Déjà Vu for Vandy Basketball

Eli Horowitz | Medium Talk Co-Creator

At a Vanderbilt vs. Kentucky game in Nashville my buddy from college asked former Vandy player Shan Foster if Stallings is a good coach. Shan, a storied player from Stallings’ best teams, paused, and then said something like “he draws up great plays.”  Having watched Vanderbilt for eight years now I can’t argue with Shan. Stallings draws up some of the best sideline out of bounds plays I’ve ever seen.  And yet, isn’t that something that an assistant can do?  If one of the best basketball players in Vanderbilt history only has out of bounds plays to credit to his coach (not motivational tactics, not adjustments, not recruiting), then that’s saying something.  But above the disappointing tournament performances and lack of consistent recruitment lies the pervasive lack of hustle and heart from Vanderbilt teams. And so as I sit here watching the waning moments of Vanderbilt’s defeat to South Carolina, I wonder, why do I keep putting myself through this?

Vanderbilt’s 69-65 loss to South Carolina incited a particularly unpleasant version of déjà vu for me. For those who haven’t watched the Commodores this year, I’ll save you the trouble: Vanderbilt gets off to a nice lead against a good team, they start turning the ball over, they stop hustling and rebounding, Damion Jones fouls out, Wade Baldwin turns the ball over, Riley LaChance tries to be a hero, and they end up losing by 2 to 10 points.  This has happened seven times. They’ve squandered seven opportunities for resume building wins. And each time I tell myself it’s going to be different.

This particular loss drops Vanderbilt to 8-7 overall and 0-3 in SEC play.  This is the same Vanderbilt team that returned everyone and started the year ranked 18th in the nation.  The season is halfway over, and barring an impressive winning streak with wins over top SEC foes like Kentucky, Texas A&M, and Florida, the NCAA tournament is likely a hope of the past. 

As I try to process how this team keeps losing in the same manner over and over, I have to question the coaching.  And no, not the out of bounds plays or the schemes.  But the inability to motivate and inspire young men to play hard. Admittedly, I am not at practice, in the huddles, or the locker room. Having said that, every single game (against relevant opponents) the other teams are playing visibly harder.  This year, Kansas, Baylor, Dayton, Purdue, LSU, Arkansas, and now South Carolina all wanted to win more than Vanderbilt did.  You shouldn’t be able to tell that just from watching on television. You shouldn’t be able to tell that from the body language of the coaches and players.  You shouldn’t be able to say, NO, they didn’t leave it all on the court.  And while I could sit here blaming this inexcusable lack of effort on the current players, I think back to the disappointing efforts of teams of the past.  I think about always wanting more from Jeff Taylor and Festus Ezeli.  I think about losing in the second round with three NBA players to a Wisconsin team with none.  I question the heart of Vanderbilt teams.  I question the desire to win.  And that comes from the top.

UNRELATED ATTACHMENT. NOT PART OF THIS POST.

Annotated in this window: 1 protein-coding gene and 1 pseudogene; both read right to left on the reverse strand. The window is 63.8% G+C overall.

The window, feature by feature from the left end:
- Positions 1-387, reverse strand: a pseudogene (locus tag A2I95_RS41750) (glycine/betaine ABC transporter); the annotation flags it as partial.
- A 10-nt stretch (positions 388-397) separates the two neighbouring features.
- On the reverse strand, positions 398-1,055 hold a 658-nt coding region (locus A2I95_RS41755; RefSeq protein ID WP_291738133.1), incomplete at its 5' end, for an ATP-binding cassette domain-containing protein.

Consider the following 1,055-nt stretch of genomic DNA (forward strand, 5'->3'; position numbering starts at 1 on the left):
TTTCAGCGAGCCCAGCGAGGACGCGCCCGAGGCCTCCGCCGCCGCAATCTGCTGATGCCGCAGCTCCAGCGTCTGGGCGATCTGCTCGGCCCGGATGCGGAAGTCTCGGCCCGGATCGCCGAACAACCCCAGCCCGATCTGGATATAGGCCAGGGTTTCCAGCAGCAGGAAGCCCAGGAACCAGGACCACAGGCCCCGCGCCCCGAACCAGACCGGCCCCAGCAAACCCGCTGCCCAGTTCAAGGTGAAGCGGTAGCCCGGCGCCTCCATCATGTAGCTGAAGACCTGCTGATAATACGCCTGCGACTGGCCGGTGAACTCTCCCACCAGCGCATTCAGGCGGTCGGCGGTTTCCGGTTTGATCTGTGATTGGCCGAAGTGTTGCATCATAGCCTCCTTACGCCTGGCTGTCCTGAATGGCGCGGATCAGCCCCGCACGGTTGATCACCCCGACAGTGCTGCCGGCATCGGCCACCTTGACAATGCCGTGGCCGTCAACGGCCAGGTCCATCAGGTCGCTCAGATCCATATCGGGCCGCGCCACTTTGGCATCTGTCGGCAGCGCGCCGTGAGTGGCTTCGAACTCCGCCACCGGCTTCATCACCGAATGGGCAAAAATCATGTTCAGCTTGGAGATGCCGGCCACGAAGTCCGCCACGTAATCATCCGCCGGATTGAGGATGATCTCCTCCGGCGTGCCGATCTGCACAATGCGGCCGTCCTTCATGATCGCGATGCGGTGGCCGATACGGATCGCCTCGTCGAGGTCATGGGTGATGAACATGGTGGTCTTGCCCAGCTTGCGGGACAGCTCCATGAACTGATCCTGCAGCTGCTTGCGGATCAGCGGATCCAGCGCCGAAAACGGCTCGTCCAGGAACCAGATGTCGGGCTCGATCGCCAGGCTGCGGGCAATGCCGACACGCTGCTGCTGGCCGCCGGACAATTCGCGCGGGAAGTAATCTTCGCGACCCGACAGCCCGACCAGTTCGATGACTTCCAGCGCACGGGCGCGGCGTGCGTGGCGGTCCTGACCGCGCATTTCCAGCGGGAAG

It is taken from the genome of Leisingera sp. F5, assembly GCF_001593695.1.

Kevin Stallings is a respected basketball mind, and there is a place for him in the coaching ranks of the NCAA.  But as Vanderbilt reaches the midway point of his 17th season as head coach, it’s time to see something different.  If Vanderbilt wants a whining, bald, X’s and O’s guy, I hear Tom Thibodeau is available.